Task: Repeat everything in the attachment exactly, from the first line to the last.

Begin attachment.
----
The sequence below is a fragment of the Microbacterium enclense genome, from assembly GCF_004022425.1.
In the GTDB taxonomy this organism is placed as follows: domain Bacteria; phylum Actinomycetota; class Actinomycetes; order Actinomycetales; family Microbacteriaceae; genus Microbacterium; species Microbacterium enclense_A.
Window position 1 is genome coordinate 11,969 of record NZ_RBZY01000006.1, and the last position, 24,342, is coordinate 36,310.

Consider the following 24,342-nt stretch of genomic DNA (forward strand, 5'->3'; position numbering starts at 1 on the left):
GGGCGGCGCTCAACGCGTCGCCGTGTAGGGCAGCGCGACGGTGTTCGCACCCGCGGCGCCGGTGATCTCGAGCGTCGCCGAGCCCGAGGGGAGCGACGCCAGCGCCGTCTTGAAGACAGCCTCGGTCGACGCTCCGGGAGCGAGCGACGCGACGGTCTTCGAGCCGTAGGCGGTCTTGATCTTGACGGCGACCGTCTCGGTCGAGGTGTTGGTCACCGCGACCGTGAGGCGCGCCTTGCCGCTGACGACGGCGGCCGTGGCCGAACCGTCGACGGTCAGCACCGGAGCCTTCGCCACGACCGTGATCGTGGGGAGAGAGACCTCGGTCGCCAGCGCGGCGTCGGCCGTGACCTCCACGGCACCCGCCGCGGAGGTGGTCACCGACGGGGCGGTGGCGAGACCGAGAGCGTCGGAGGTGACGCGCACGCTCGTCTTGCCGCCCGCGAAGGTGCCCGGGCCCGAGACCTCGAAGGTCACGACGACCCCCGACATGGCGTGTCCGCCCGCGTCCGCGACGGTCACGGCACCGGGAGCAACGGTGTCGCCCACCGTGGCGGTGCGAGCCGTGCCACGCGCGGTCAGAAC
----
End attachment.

The sequence below is a fragment of the Microbacterium enclense genome, from assembly GCF_004022425.1.
In the GTDB taxonomy this organism is placed as follows: domain Bacteria; phylum Actinomycetota; class Actinomycetes; order Actinomycetales; family Microbacteriaceae; genus Microbacterium; species Microbacterium enclense_A.
Window position 1 is genome coordinate 11,969 of record NZ_RBZY01000006.1, and the last position, 24,342, is coordinate 36,310.

Consider the following 24,342-nt stretch of genomic DNA (forward strand, 5'->3'; position numbering starts at 1 on the left):
GGGCGGCGCTCAACGCGTCGCCGTGTAGGGCAGCGCGACGGTGTTCGCACCCGCGGCGCCGGTGATCTCGAGCGTCGCCGAGCCCGAGGGGAGCGACGCCAGCGCCGTCTTGAAGACAGCCTCGGTCGACGCTCCGGGAGCGAGCGACGCGACGGTCTTCGAGCCGTAGGCGGTCTTGATCTTGACGGCGACCGTCTCGGTCGAGGTGTTGGTCACCGCGACCGTGAGGCGCGCCTTGCCGCTGACGACGGCGGCCGTGGCCGAACCGTCGACGGTCAGCACCGGAGCCTTCGCCACGACCGTGATCGTGGGGAGAGAGACCTCGGTCGCCAGCGCGGCGTCGGCCGTGACCTCCACGGCACCCGCCGCGGAGGTGGTCACCGACGGGGCGGTGGCGAGACCGAGAGCGTCGGAGGTGACGCGCACGCTCGTCTTGCCGCCCGCGAAGGTGCCCGGGCCCGAGACCTCGAAGGTCACGACGACCCCCGACATGGCGTGTCCGCCCGCGTCCGCGACGGTCACGGCACCGGGAGCAACGGTGTCGCCCACCGTGGCGGTGCGAGCCGTGCCACGCGCGGTCAGAAC